Harnessing Energy from the Ocean

Written by on March 7, 2014 in Technology

Researchers at UC Berkeley have developed a ‘carpet’ that will convert waves into usable energy.

Screenshot from UC Berkeley research team's project video.

Screenshot from UC Berkeley research team’s project video.

The Wave Carpet will sit on the seafloor, mimicking the natural muddy bottom, which is known to dampen the energy of surface waves. The carpet is composed of a sheet of rubber (to be replaced with a more durable material in the future) that sits on top of a grid of hydraulic pumps. As the rubber carpet moves up and down with the waves, it pumps the cylinders, creating hydraulic pressure that gets converted into power.

One of the major benefits of the wave carpet compared to other sources of ocean power “is that it operates completely submerged,” graduate researcher Marcus Lehmann explained to MST in an email. It “causes no hazard for mammal entanglement, ships on the surface or swimmers.” And because it’s completely submerged, it isn’t vulnerable to storms and wouldn’t disrupt anyone’s view.

Plus, “the percentage of coastline that is open and used by the public for recreational activities is in the order of a single-digit,” Lehmann said, so there’s no worry that the wave carpets will interfere with beachgoers.

It’s also extremely efficient and more readily available than tidal power. Wave power is “available at most of the west coasts worldwide” and the energy that can be generated from a 10 meter wave carpet is larger than the amount of energy generated from an entire soccer field covered in solar panels. If designed carefully, the wave carpet could provide power to two households.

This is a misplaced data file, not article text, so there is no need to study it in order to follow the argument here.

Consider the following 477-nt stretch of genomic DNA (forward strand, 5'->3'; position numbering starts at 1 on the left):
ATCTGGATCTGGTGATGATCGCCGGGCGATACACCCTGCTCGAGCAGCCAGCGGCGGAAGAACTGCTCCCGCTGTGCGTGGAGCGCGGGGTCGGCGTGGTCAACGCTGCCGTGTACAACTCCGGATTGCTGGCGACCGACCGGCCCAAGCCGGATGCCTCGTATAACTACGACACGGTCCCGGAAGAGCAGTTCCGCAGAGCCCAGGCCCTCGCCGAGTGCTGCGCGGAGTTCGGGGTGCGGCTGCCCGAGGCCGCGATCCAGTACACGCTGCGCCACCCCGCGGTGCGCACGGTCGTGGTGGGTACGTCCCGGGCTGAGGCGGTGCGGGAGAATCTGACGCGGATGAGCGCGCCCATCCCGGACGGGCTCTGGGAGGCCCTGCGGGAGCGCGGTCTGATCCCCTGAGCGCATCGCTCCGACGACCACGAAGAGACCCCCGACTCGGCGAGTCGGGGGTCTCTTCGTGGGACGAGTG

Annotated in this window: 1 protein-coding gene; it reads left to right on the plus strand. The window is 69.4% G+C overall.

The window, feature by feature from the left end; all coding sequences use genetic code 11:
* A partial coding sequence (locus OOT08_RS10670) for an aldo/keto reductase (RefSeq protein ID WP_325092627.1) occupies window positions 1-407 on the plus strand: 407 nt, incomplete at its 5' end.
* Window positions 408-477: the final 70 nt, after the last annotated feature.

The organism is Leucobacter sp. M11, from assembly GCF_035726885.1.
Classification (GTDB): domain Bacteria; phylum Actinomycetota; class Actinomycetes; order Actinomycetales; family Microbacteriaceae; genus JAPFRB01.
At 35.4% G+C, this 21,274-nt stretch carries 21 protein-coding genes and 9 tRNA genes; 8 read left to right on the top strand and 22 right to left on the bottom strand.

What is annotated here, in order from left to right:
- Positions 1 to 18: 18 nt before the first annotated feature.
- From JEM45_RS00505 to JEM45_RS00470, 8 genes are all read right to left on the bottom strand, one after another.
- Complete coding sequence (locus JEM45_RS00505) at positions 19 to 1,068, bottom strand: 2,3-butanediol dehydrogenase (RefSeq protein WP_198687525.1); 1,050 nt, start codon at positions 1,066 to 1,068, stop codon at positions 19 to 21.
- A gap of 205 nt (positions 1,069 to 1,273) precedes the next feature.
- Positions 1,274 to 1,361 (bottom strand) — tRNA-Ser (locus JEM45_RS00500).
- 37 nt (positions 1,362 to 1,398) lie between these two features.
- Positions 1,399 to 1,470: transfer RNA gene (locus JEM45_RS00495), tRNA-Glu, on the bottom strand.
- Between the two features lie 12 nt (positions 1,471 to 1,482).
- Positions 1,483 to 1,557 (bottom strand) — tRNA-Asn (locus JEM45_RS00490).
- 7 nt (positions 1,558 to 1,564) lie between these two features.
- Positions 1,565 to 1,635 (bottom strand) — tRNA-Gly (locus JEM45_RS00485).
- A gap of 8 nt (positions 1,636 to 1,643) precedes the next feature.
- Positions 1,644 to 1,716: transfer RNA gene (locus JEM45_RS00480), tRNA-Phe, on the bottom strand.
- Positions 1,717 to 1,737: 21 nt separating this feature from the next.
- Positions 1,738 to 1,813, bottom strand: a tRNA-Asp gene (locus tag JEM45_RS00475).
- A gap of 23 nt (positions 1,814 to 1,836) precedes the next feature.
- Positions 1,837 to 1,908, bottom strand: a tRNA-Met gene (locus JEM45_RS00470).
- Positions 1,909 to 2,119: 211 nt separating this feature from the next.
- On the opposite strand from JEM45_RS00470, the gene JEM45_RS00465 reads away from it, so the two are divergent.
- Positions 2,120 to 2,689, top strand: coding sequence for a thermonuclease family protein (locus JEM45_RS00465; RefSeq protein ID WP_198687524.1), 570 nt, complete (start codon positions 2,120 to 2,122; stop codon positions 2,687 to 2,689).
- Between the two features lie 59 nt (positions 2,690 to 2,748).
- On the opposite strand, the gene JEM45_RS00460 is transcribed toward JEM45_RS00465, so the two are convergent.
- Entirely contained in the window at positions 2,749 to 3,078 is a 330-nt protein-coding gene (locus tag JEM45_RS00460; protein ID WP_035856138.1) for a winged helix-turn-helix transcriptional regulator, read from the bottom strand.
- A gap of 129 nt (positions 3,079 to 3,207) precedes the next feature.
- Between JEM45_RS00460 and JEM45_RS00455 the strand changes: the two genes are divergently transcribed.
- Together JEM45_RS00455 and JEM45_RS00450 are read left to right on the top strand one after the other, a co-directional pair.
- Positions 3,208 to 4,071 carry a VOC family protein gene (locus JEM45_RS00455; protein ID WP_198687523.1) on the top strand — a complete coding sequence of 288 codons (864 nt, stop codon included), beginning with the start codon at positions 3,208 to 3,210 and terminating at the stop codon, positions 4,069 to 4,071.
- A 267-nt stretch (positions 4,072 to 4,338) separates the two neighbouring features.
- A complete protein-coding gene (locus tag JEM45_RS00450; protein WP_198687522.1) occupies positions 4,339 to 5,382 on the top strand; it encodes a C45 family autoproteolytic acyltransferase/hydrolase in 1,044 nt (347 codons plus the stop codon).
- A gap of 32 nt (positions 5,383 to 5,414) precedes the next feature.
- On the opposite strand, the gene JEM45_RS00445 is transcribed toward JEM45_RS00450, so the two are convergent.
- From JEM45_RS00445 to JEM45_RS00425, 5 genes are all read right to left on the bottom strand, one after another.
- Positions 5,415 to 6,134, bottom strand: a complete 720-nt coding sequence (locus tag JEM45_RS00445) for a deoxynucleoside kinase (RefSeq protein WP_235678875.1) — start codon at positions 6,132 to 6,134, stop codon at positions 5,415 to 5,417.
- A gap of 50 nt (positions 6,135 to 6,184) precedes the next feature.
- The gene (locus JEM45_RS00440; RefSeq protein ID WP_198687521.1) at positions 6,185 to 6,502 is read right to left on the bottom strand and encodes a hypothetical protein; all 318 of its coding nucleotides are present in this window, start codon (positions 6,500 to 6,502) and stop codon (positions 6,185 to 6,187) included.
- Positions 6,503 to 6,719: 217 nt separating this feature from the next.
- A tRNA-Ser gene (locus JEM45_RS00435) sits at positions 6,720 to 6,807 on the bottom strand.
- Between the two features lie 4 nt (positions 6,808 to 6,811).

Laboratory tests have been very successful and now the team is raising money to develop the first pilot plant in the ocean. Their crowdfunding campaign closes this weekend so if you’re interested in supporting the project, now is the time! Watch the video below to learn more and be sure to check out the project page here: Can we solve future energy and freshwater crises with the Power of Ocean Waves?

Can We Harness Ocean Waves to Power Your Home? from Experiment on Vimeo.

Copyright © 2014 by Marine Science Today, a publication of Marine Science Today LLC.

About the Author

About the Author: Emily Tripp is the Publisher and Editor of MarineScienceToday.com. She holds marine science and biology degrees from the University of Miami's Rosenstiel School of Marine and Atmospheric Science and a Master of Advanced Studies degree in Marine Biodiversity and Conservation from Scripps Institution of Oceanography. When she's not writing about marine science, she's probably running around outside or playing with her dog. .

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